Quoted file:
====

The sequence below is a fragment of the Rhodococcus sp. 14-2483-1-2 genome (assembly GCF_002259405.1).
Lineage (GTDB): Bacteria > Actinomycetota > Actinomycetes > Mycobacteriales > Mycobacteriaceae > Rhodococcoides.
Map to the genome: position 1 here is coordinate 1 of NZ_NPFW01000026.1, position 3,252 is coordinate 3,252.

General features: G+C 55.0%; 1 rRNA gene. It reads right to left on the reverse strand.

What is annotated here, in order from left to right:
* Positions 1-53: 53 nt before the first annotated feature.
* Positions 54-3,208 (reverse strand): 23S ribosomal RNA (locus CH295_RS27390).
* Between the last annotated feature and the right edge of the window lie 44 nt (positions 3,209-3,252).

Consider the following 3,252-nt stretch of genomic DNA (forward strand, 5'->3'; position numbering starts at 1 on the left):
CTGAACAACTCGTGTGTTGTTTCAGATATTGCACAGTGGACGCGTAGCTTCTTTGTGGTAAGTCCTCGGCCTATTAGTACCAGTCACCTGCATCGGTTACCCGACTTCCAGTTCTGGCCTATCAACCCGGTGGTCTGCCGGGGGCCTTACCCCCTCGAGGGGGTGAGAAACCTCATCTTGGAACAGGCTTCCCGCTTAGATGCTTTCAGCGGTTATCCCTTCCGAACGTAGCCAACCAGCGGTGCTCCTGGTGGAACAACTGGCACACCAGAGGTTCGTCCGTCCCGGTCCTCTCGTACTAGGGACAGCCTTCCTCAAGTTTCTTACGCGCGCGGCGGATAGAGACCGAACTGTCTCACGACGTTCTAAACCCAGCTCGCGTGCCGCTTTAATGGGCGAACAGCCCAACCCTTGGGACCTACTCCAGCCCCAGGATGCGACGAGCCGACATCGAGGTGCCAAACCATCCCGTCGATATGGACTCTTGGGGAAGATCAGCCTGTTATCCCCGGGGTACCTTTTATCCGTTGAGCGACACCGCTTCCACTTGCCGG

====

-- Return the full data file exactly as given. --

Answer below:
The sequence below is a fragment of the Rhodococcus sp. 14-2483-1-2 genome (assembly GCF_002259405.1).
Lineage (GTDB): Bacteria > Actinomycetota > Actinomycetes > Mycobacteriales > Mycobacteriaceae > Rhodococcoides.
Map to the genome: position 1 here is coordinate 1 of NZ_NPFW01000026.1, position 3,252 is coordinate 3,252.

General features: G+C 55.0%; 1 rRNA gene. It reads right to left on the reverse strand.

What is annotated here, in order from left to right:
* Positions 1-53: 53 nt before the first annotated feature.
* Positions 54-3,208 (reverse strand): 23S ribosomal RNA (locus CH295_RS27390).
* Between the last annotated feature and the right edge of the window lie 44 nt (positions 3,209-3,252).

Consider the following 3,252-nt stretch of genomic DNA (forward strand, 5'->3'; position numbering starts at 1 on the left):
CTGAACAACTCGTGTGTTGTTTCAGATATTGCACAGTGGACGCGTAGCTTCTTTGTGGTAAGTCCTCGGCCTATTAGTACCAGTCACCTGCATCGGTTACCCGACTTCCAGTTCTGGCCTATCAACCCGGTGGTCTGCCGGGGGCCTTACCCCCTCGAGGGGGTGAGAAACCTCATCTTGGAACAGGCTTCCCGCTTAGATGCTTTCAGCGGTTATCCCTTCCGAACGTAGCCAACCAGCGGTGCTCCTGGTGGAACAACTGGCACACCAGAGGTTCGTCCGTCCCGGTCCTCTCGTACTAGGGACAGCCTTCCTCAAGTTTCTTACGCGCGCGGCGGATAGAGACCGAACTGTCTCACGACGTTCTAAACCCAGCTCGCGTGCCGCTTTAATGGGCGAACAGCCCAACCCTTGGGACCTACTCCAGCCCCAGGATGCGACGAGCCGACATCGAGGTGCCAAACCATCCCGTCGATATGGACTCTTGGGGAAGATCAGCCTGTTATCCCCGGGGTACCTTTTATCCGTTGAGCGACACCGCTTCCACTTGCCGG